Released: May 1, 2019, Hand’Solo Records, REVIEW WRITTEN BY MICHAEL GRANT, C.E.O. of RePPiN4U and UK AMBASSADOR for WU-WORLDWIDE DJ COALITION
TRUE STATEMENT. Especially in the case of Toronto Hip Hop Duo Primal Winds. If you know them over the years like I have, you will find that every project they do brings a different flavour, but the similarity is always there. Hip Hop. Together they have given you a street album, a martial arts album, an 80’s video game influenced album, and quite recently a wild, wild west album. These guys love to explore what they were raised on. This time they have gone the route of the Road Warriors. To most, that title resonates with the classic wrestling tag team legends. That might well be the direction here… a wrestling tag team meets apocalyptic Mad Max style affair.
If a venue books Primal Winds to perform, and they dropped ‘Twisted Metal’… they would have a mean mosh pit on their hands, the likes of which even established rock bands like Nirvana and Megadeth would even be afraid of. Security would have handed in their badges and retreated to the nearest gym to pump some more iron.
At this point the duo have realised there were casualties and fatalities from the results of that last track right there so they have decided to slow it down. The survivors of the mosh pit made it to the Radiation Station. Going by the lyrics of Iron Wind in the Fresh Kils Remix of ‘How You Like Us Now’, he’s also been heavily influenced by disaster movies.
So imagine this is the story so far: Primal Winds walk in your tag team champions of the world, with the power of their rhymes and their metal backdrop, they cause an apocalypse. Survivors found air raid shelters as the aftermath causes an pandemic ‘Outbreak’, and the population continues to decrease. The album sequencing here has been done to perfection thus far. Now the pair mount their motorcycles and prepare for ‘Road Rage’… it’s all survival of the fittest music from here on end.
One thing Primal Winds really excel at – is how they acknowledge the female of the species. They don’t just make a typical song about a love interest and talk about how they wine and dine her before giving her loving no… Tank Girl is their ode to the comic book badass chick. There was one other notable instance when Iron Wind in particular did a homage track and it was Lady Snowblood from The Warrior Inside album.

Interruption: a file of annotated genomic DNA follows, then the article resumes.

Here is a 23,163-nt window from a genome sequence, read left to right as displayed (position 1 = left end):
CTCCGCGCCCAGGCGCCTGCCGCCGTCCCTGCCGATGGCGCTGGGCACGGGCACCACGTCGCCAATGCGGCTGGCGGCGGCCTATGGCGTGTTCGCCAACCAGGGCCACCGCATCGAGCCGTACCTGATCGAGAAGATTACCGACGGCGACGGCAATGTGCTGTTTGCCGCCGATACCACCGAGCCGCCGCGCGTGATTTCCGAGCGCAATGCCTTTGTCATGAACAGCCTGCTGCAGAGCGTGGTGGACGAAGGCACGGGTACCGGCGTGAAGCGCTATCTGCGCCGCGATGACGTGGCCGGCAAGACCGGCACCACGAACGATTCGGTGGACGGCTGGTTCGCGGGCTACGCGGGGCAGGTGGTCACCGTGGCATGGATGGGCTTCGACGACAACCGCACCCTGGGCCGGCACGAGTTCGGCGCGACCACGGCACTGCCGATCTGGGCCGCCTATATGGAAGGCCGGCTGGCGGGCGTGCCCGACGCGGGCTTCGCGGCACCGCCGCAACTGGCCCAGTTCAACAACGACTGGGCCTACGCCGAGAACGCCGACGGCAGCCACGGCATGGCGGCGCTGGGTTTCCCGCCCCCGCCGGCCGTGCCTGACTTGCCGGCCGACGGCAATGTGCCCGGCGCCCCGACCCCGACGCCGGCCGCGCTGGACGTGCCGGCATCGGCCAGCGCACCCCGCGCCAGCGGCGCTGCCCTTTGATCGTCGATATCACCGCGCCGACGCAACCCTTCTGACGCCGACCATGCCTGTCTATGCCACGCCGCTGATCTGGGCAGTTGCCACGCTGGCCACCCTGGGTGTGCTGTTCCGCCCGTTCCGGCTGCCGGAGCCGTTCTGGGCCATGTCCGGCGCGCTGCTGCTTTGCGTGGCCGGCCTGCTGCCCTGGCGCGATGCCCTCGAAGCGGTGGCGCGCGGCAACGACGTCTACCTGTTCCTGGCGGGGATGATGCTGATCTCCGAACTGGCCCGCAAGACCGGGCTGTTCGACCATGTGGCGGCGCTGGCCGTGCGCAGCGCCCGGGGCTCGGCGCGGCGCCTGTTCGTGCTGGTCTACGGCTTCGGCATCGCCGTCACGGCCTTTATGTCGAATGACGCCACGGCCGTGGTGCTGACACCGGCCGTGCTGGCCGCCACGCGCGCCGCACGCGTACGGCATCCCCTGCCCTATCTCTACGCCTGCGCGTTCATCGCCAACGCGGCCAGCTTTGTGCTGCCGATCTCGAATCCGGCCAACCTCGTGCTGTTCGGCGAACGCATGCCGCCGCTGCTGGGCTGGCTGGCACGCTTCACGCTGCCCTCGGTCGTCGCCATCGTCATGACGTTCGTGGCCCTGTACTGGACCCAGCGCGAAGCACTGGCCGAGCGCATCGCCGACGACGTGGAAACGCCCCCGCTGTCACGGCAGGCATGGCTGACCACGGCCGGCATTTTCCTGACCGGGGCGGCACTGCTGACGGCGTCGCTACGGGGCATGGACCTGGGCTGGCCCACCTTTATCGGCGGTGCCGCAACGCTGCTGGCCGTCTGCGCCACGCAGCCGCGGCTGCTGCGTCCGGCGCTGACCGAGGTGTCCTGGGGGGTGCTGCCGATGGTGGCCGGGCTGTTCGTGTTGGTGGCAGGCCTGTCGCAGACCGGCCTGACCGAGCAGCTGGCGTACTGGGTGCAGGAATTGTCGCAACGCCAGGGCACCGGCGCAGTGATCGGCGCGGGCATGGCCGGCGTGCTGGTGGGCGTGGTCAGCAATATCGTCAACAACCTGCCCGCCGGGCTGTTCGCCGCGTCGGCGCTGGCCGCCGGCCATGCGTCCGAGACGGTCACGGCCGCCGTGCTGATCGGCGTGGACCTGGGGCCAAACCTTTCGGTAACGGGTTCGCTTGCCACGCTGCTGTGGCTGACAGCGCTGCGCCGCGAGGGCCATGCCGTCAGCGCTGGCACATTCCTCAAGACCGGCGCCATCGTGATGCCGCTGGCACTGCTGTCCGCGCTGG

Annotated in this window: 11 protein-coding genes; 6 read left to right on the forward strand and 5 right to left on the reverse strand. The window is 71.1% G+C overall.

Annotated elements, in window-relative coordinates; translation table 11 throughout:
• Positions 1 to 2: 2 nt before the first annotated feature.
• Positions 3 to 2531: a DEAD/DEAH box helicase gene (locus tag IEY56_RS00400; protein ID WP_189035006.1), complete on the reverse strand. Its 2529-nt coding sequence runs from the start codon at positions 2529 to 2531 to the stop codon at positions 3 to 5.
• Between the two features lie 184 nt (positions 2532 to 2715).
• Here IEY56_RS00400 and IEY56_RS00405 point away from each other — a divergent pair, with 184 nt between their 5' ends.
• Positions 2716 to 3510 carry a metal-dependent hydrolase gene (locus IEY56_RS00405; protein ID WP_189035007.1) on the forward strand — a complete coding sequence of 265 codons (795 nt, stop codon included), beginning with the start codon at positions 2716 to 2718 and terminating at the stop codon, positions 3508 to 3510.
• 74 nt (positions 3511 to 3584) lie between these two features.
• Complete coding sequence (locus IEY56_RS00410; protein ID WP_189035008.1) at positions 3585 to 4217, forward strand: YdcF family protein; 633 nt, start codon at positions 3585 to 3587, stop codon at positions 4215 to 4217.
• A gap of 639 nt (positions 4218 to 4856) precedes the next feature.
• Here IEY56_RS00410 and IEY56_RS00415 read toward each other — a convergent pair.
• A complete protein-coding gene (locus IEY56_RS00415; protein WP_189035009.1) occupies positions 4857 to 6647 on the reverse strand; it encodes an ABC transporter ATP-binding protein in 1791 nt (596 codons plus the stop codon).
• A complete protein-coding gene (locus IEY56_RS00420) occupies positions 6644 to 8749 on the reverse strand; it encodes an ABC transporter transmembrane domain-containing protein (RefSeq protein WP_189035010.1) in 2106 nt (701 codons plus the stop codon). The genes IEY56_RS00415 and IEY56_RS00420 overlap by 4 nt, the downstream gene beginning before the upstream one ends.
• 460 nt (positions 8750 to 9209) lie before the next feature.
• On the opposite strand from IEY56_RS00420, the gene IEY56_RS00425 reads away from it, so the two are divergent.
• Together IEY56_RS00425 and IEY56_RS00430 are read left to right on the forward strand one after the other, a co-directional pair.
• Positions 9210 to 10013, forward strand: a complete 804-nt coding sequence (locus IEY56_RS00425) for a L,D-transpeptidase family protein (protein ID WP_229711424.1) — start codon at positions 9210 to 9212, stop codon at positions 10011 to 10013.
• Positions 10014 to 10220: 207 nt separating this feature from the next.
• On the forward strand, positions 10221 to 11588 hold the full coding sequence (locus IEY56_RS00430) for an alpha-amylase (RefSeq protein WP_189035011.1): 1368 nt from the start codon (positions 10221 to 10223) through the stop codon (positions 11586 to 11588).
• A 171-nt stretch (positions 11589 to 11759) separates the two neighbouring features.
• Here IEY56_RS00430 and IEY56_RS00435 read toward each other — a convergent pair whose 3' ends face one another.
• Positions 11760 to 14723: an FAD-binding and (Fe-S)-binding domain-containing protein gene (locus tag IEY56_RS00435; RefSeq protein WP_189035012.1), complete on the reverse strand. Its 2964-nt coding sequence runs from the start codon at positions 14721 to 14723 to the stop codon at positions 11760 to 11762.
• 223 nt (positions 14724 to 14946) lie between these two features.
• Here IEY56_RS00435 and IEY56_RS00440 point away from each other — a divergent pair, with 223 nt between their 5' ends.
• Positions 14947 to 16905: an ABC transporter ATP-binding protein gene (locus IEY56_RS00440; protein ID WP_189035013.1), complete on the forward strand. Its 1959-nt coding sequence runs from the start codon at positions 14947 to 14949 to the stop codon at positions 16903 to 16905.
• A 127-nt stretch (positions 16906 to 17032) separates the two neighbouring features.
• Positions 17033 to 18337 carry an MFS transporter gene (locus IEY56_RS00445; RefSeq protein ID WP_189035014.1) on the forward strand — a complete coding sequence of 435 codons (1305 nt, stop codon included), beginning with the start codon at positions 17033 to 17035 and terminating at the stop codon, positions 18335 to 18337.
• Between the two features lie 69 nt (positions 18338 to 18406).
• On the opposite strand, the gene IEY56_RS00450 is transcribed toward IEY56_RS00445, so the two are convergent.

Don’t you just love when Hip Hop can take a sample from some of the most oddball pieces of music and make it work? Primal Winds have done this with ease with ‘Atomic Love’, sounding like Hip Hop originated during World War 2 and not 1972 as we all believe! Finally ‘Stand By Me’ which features Fortunato and resident songstress Lucy Lovesick closes out the post-apocalyptic conclusion. The album also includes the original version of ‘How You Like Us Now’ but Primal Winds, with the help of Fresh Kils have achieved something quite rare in this era of Hip Hop where the remix is superior to the original, but they included it for the loyal fans who may prefer the original.
Which brings us back to this. Primal Winds have listened to constructive criticism over past projects while maintaining the creative juices, they scaled the tracks down whereas earlier projects had maybe 20 songs and after a while some tracks may have sounded either samey or filler, and just like every box of chocolates, you may not like every single chocolate in it and the least popular are left at the bottom. That is the case for Road Warriors if some of the heavy metal driven sounds are not really your thing. On a personal standpoint, on first listen a lot of the tracks were skippable, but on second listen you find that the album tells a story from beginning to end, it flows as far as a conceptual album goes, and if you are really down with the rock/hip-hop fusion you will find this an enjoyable album. The genius behind all of this is Primal Winds are broadening their audiences, and are able to be booked in more venues depending on what crowd they are catering to, and that can only be a good thing.